MAGIC STONES is a soundscape installation by sound artist Robert Jarvis commissioned by the Millennium Court Arts Centre in Portadown
and had its premiere in Northern Ireland in June 2005. It was the winning work in the new media category of this year's
British Composer Awards
Inspired by the south east corner of Lough Neagh and its surrounding countryside, the work takes its title from a listening game
played by young visitors to the Portmore Nature Reserve who would be invited to take a 'magic stone', grasp it, and with their eyes
closed see what they could hear. In the moment of stillness offered to them by the game, sounds that would usually be
ignored would seep into the consciousness of the listeners. As a result the players would become aware of not only the
detail of those sounds surrounding them but also the wonder of them, and before long imaginations would run riot....
These days we too find ourselves surrounded by sounds and yet, for the most part, ignore them. Living in an increasingly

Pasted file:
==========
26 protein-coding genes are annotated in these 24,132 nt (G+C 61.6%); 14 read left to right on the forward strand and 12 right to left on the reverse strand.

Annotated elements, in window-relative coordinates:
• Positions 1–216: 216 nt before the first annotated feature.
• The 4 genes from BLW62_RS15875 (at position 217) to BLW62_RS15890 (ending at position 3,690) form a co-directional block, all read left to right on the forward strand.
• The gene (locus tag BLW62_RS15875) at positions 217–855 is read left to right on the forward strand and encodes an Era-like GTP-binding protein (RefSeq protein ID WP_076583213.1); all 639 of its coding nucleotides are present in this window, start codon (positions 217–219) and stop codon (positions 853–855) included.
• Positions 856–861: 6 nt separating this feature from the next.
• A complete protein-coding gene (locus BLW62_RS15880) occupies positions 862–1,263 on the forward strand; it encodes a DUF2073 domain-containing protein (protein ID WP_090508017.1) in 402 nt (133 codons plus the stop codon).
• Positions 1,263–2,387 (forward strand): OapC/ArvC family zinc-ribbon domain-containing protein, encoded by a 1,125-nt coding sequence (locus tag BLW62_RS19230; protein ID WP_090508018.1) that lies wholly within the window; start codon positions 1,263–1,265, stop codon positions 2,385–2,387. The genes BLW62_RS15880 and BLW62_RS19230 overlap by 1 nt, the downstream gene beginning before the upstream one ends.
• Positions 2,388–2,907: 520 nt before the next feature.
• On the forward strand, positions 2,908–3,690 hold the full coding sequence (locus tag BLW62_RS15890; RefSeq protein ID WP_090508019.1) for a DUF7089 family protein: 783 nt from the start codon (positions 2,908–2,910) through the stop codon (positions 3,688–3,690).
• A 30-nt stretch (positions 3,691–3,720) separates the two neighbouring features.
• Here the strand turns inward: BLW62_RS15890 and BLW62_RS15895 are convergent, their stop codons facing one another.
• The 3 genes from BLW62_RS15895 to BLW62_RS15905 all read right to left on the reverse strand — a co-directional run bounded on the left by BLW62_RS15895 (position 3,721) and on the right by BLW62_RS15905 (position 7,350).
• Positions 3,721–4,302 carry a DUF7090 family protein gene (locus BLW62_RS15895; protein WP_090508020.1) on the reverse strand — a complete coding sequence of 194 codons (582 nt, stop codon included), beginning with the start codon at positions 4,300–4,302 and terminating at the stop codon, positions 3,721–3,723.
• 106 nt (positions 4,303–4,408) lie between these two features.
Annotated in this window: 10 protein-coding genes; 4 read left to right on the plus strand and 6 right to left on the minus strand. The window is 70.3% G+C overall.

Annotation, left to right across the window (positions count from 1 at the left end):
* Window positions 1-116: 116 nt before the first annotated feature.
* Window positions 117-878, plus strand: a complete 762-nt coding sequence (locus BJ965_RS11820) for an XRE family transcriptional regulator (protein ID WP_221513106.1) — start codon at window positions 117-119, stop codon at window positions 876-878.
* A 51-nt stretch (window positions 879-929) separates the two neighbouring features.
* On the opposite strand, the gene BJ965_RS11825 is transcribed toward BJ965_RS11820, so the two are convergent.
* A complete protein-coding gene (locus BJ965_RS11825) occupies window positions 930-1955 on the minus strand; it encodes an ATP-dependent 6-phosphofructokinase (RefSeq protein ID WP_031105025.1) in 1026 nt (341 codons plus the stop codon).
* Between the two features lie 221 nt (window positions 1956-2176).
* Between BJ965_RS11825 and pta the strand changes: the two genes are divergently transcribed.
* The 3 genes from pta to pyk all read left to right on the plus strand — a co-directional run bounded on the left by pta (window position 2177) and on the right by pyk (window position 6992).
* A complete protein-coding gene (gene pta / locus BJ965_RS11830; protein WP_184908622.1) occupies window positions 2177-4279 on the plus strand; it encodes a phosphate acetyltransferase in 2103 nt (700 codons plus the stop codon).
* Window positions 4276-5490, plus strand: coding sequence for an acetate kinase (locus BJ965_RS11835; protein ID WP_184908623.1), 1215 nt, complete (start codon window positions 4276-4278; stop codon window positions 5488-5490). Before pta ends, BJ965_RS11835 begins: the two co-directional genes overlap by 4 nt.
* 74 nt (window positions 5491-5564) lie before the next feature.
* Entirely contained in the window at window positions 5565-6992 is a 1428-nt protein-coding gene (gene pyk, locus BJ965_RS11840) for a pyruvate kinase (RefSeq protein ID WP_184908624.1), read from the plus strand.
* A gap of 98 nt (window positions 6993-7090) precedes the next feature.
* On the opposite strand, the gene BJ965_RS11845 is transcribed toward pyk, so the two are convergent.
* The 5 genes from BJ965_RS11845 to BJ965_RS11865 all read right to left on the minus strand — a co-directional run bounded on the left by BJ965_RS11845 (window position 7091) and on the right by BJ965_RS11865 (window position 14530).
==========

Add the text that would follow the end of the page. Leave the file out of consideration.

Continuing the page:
noisy society, our lifestyles are becoming faster and quite often with the result that we are also less likely to stop and take note
of the detail offered by our surroundings. Consequently, we are losing our connection with an important part of our
Jarvis's ghostly score is composed from recordings taken from around the lough together with sections of an interview with Aghalee
resident, Eddie Franklin. The layered sounds tell their own story of a countryside on the verge of change - an area being
taken over by the 'progress' of our time. 'Magic Stones' invites the listener to pause and to reconsider this relationship.
The installation set up is very simple. In the middle of the room is a small container constructed out of four bricks which
contains the marbles, together with some chairs for sitting down. On one of the walls there is the text (from the work)
describing how to play the 'Magic Stones' listening game. The sound is either projected from loudspeakers or can be
listened on headphones, attached to the chairs.